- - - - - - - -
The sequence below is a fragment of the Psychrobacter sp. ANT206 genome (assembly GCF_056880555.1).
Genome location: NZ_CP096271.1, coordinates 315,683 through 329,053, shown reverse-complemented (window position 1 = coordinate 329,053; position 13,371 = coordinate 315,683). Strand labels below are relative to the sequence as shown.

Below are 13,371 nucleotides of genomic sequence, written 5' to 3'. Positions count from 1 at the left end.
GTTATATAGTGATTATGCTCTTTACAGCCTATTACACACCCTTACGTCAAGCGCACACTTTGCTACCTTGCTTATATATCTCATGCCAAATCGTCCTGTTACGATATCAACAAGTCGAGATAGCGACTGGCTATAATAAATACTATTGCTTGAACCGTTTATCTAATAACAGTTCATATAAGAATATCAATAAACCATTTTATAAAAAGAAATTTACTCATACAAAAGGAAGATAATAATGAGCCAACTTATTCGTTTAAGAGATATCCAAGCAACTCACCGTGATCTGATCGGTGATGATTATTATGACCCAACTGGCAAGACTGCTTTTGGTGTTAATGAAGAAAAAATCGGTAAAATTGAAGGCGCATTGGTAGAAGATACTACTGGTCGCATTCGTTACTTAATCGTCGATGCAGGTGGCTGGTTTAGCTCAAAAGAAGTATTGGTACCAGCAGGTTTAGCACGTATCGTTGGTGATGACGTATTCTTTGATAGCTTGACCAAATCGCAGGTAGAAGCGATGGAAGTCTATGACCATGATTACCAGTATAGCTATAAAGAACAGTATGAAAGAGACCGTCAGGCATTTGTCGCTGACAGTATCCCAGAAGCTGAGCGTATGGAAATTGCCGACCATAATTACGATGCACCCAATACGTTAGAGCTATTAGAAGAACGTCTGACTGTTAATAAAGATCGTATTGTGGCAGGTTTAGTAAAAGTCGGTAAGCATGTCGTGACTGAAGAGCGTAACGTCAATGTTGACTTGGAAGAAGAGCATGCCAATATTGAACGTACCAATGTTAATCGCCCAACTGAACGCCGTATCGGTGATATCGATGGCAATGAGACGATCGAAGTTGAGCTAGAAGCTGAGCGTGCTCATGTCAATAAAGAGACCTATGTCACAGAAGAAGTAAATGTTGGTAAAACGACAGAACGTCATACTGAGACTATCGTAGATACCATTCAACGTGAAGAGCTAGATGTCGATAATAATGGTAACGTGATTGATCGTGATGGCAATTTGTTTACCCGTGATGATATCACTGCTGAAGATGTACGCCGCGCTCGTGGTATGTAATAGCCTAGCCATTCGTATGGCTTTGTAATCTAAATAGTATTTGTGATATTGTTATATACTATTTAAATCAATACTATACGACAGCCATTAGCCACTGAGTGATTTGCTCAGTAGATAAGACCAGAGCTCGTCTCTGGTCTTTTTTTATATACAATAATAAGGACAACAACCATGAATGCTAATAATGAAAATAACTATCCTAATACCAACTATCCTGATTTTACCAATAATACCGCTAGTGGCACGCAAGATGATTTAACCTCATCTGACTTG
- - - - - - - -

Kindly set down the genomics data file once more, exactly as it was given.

The sequence below is a fragment of the Psychrobacter sp. ANT206 genome (assembly GCF_056880555.1).
Genome location: NZ_CP096271.1, coordinates 315,683 through 329,053, shown reverse-complemented (window position 1 = coordinate 329,053; position 13,371 = coordinate 315,683). Strand labels below are relative to the sequence as shown.

Below are 13,371 nucleotides of genomic sequence, written 5' to 3'. Positions count from 1 at the left end.
GTTATATAGTGATTATGCTCTTTACAGCCTATTACACACCCTTACGTCAAGCGCACACTTTGCTACCTTGCTTATATATCTCATGCCAAATCGTCCTGTTACGATATCAACAAGTCGAGATAGCGACTGGCTATAATAAATACTATTGCTTGAACCGTTTATCTAATAACAGTTCATATAAGAATATCAATAAACCATTTTATAAAAAGAAATTTACTCATACAAAAGGAAGATAATAATGAGCCAACTTATTCGTTTAAGAGATATCCAAGCAACTCACCGTGATCTGATCGGTGATGATTATTATGACCCAACTGGCAAGACTGCTTTTGGTGTTAATGAAGAAAAAATCGGTAAAATTGAAGGCGCATTGGTAGAAGATACTACTGGTCGCATTCGTTACTTAATCGTCGATGCAGGTGGCTGGTTTAGCTCAAAAGAAGTATTGGTACCAGCAGGTTTAGCACGTATCGTTGGTGATGACGTATTCTTTGATAGCTTGACCAAATCGCAGGTAGAAGCGATGGAAGTCTATGACCATGATTACCAGTATAGCTATAAAGAACAGTATGAAAGAGACCGTCAGGCATTTGTCGCTGACAGTATCCCAGAAGCTGAGCGTATGGAAATTGCCGACCATAATTACGATGCACCCAATACGTTAGAGCTATTAGAAGAACGTCTGACTGTTAATAAAGATCGTATTGTGGCAGGTTTAGTAAAAGTCGGTAAGCATGTCGTGACTGAAGAGCGTAACGTCAATGTTGACTTGGAAGAAGAGCATGCCAATATTGAACGTACCAATGTTAATCGCCCAACTGAACGCCGTATCGGTGATATCGATGGCAATGAGACGATCGAAGTTGAGCTAGAAGCTGAGCGTGCTCATGTCAATAAAGAGACCTATGTCACAGAAGAAGTAAATGTTGGTAAAACGACAGAACGTCATACTGAGACTATCGTAGATACCATTCAACGTGAAGAGCTAGATGTCGATAATAATGGTAACGTGATTGATCGTGATGGCAATTTGTTTACCCGTGATGATATCACTGCTGAAGATGTACGCCGCGCTCGTGGTATGTAATAGCCTAGCCATTCGTATGGCTTTGTAATCTAAATAGTATTTGTGATATTGTTATATACTATTTAAATCAATACTATACGACAGCCATTAGCCACTGAGTGATTTGCTCAGTAGATAAGACCAGAGCTCGTCTCTGGTCTTTTTTTATATACAATAATAAGGACAACAACCATGAATGCTAATAATGAAAATAACTATCCTAATACCAACTATCCTGATTTTACCAATAATACCGCTAGTGGCACGCAAGATGATTTAACCTCATCTGACTTG